Sources of Bureaucratic Delay: A Case Study of FERC Dam Relicensing
This paper investigates the sources for regulatory delay in bureaucratic decision making, testing regulatory capture, congressional dominance, and bureaucratic discretion theories of agency behavior. The empirical context concerns relicenses issued by the Federal Energy Regulatory Commission (FERC) for hydroelectric dams, which have taken anywhere from just ten months to over sixteen years to be issued. The reasons for this heterogeneity in regulatory processing times can be expected to be varied and numerous and indeed we find evidence that outside interest groups, the legislature, and bureaucratic discretion are all significant in affecting regulatory processing times. Our most intriguing results concern the effects of environmental interest groups, which, despite their apparent benefit/cost motivation to hasten the relicensing process (independent of relicensing outcomes), overall end up slowing it down. Copyright 2006, Oxford University Press.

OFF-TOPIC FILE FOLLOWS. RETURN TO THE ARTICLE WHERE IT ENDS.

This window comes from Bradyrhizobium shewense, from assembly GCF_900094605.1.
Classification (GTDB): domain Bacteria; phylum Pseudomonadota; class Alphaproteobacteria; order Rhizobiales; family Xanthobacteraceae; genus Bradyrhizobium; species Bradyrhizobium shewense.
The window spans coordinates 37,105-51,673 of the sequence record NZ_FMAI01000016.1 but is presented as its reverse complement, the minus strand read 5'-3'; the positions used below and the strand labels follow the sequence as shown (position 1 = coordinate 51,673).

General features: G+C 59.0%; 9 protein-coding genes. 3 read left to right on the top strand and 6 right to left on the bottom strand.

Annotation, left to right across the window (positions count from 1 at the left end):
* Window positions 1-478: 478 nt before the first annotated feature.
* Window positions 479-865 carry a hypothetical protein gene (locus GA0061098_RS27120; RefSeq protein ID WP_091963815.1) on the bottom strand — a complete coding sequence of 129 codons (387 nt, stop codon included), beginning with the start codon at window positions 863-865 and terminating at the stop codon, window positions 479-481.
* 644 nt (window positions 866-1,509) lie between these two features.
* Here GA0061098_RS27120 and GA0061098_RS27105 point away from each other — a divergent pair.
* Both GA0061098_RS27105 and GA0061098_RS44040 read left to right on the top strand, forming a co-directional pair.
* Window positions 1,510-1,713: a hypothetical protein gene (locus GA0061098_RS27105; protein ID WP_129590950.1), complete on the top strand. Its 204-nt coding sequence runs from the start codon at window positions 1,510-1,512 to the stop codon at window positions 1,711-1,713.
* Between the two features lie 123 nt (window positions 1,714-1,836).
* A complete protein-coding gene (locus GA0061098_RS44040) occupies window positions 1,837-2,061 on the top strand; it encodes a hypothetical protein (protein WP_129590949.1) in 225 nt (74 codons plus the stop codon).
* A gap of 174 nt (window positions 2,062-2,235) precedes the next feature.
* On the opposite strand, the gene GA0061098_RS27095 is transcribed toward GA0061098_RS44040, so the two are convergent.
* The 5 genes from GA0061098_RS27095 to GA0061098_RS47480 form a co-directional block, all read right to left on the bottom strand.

Volume (Year): 22 (2006)
Issue (Month): 1 (April)
|Contact details of provider:|| Postal: Oxford University Press, Great Clarendon Street, Oxford OX2 6DP, UK|
Fax: 01865 267 985
Web page: https://academic.oup.com/jleo
|Order Information:||Web: http://www.oup.co.uk/journals|